The latest developments push forward the momentum both governments have been trying to create after months of across-the-board tensions and suggest an increased likelihood that Xi will attend a summit of Asia-Pacific leaders to be held in San Francisco in November. Beyond that gathering, Beijing is seeking a separate high-profile summit with Biden, something both governments see as a potential boost to the months of tentative efforts to stabilize ties.
Progress in relations remains tentative, with deep-seated suspicion and entrenched differences on most issues. Disagreements could boil over and scuttle a summit or visits by other senior Chinese officials. In a new worry, U.S. officials are concerned a government shutdown would further delay planning for the meetings or the summit.
Beijing is continuing to build its alignment with Moscow to counter Washington and its allies. Russian President Vladimir Putin will meet with Xi in October in Beijing when it hosts a high-level forum on Xi’s signature Belt and Road infrastructure program, a massive initiative aimed at expanding China’s influence across Asia, Africa and Latin America. The forum will be held on Oct. 17 and 18, people familiar with the matter said.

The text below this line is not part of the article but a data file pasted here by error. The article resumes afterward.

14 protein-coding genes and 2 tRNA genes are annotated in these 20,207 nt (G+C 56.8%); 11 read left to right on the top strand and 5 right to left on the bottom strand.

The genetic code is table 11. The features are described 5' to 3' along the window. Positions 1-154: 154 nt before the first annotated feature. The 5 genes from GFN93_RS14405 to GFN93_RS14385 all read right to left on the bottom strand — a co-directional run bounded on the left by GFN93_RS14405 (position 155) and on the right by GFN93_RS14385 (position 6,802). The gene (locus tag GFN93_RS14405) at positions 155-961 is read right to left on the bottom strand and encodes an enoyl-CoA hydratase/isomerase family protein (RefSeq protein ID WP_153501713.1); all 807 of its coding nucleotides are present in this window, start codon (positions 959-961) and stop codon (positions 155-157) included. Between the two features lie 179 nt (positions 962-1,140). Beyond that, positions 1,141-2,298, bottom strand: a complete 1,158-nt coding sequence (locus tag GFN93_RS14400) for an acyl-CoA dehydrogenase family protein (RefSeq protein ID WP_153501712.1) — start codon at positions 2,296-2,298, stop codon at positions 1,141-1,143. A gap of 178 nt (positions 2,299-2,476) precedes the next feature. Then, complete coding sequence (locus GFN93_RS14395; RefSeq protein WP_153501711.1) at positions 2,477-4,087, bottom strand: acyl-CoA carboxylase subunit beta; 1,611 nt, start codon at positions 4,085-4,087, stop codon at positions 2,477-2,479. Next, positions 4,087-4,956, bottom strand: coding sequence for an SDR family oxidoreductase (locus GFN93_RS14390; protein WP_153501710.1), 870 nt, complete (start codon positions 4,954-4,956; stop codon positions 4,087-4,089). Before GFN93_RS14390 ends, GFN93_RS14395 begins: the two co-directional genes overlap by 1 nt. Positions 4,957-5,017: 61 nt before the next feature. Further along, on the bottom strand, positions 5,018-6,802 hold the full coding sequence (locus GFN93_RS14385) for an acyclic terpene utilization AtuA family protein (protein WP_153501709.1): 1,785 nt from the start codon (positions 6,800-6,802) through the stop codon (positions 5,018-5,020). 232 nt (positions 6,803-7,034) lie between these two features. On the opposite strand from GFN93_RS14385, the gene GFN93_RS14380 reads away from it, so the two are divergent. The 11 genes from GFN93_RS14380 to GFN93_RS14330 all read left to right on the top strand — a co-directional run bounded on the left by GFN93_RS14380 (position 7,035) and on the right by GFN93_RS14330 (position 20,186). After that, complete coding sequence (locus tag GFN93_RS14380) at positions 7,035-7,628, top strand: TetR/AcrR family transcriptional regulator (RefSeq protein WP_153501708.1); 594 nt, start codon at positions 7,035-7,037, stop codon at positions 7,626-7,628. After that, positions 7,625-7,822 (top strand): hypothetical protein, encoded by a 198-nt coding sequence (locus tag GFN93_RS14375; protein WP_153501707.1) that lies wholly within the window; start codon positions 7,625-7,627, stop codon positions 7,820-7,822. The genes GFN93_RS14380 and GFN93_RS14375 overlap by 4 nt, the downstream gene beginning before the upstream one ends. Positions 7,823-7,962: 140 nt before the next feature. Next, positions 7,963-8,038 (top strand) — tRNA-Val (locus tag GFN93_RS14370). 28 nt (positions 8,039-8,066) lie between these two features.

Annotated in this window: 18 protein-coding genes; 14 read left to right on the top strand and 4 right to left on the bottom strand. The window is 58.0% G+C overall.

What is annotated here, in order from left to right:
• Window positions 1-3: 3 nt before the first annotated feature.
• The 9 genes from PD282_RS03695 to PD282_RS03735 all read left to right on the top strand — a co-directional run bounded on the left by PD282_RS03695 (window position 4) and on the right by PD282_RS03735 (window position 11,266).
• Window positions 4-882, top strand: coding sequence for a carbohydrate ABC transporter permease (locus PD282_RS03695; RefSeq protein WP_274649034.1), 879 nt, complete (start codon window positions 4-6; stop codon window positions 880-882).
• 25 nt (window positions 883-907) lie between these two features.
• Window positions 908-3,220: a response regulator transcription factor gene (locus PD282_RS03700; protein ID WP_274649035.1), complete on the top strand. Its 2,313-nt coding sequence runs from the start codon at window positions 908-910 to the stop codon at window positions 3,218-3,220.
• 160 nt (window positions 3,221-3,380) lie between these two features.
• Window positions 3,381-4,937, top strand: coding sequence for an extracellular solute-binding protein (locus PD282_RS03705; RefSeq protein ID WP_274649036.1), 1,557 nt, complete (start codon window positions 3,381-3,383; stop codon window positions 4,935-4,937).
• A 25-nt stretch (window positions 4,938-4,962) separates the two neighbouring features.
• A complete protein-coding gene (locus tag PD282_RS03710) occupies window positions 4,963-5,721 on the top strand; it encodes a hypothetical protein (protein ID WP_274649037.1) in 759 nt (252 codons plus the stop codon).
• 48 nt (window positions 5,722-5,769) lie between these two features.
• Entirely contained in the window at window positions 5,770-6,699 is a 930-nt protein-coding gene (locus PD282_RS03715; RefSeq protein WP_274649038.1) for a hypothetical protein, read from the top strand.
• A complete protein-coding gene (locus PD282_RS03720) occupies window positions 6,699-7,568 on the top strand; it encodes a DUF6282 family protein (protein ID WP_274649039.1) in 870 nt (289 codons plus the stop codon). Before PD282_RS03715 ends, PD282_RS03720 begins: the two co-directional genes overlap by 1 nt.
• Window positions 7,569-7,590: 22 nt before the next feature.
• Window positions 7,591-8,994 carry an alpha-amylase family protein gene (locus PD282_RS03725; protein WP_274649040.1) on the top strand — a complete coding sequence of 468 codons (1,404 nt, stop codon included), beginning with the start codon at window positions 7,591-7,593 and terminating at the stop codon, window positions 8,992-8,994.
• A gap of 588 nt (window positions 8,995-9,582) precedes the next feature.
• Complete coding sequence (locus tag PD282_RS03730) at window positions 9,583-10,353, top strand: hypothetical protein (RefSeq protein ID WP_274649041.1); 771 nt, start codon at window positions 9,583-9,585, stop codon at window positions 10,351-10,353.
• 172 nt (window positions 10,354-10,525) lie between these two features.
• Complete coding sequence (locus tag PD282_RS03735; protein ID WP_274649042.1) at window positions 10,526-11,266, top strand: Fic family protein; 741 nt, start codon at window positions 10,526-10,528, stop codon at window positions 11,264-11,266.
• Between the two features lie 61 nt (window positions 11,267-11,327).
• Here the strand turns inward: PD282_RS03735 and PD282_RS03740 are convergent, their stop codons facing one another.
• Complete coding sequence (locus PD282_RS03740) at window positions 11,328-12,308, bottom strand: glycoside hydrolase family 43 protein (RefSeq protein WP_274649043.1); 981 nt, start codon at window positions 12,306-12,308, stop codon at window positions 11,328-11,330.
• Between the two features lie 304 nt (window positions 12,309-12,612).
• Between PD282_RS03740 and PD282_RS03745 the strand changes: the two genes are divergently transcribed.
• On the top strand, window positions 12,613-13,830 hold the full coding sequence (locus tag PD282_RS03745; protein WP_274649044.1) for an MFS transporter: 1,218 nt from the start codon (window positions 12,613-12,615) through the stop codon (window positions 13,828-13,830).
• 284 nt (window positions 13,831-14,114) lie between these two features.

“Both sides will continue taking actions they believe are justified and that the other could interpret as provocative,” said Ryan Hass, director of the China Center at the Brookings Institution think tank in Washington and a former adviser on China and Asia under the Obama administration. “If these visits by senior Chinese officials materialize, the odds of a leader-level meeting will continue to rise.”
China has in recent weeks played hard-to-get to try to extract leverage. Chinese officials have criticized the U.S. administration for refusing to invite China’s handpicked governor of Hong Kong—who has enforced a national security crackdown on the territory—to the Asia-Pacific Economic Cooperation forum, as has been past custom.
This year’s APEC meeting “should be a major stage to promote cooperation, not a battleground to provoke confrontation,” Wang, the foreign minister, said at a briefing in Beijing on Tuesday. “As the host, the United States should realize its responsibilities, show due openness, fairness, tolerance and responsibility and create better conditions for the smooth holding of the meeting.”
On GOP debate stage, a sometimes oversimplified view of China’s economy
Analysis by Michelle Toh and Luciana Lopez, CNN
Thu, September 28, 2023 at 5:12 AM PDT
Florida Gov. Ron DeSantis called for “decoupling” the US economy from China. Vivek Ramaswamy said: “We need to declare independence from China.” And North Dakota Gov. Doug Burgum said the US is “in a cold war with China.”
DeSantis Vows a ‘Hard Power’ Approach Toward China in Republican Debate
Ryan Teague Beckwith
Wed, September 27, 2023 at 7:45 PM PDT
(Bloomberg) — Florida Governor Ron DeSantis invoked former President Ronald Reagan in the Republican debate on Wednesday, arguing that he would follow a “hard power” approach to China.
DeSantis said he’s concerned about China’s military and economic outreach in Latin America, and he touted controversial policies in his state to prevent Chinese citizens from buying land, saying it should be applied nationwide.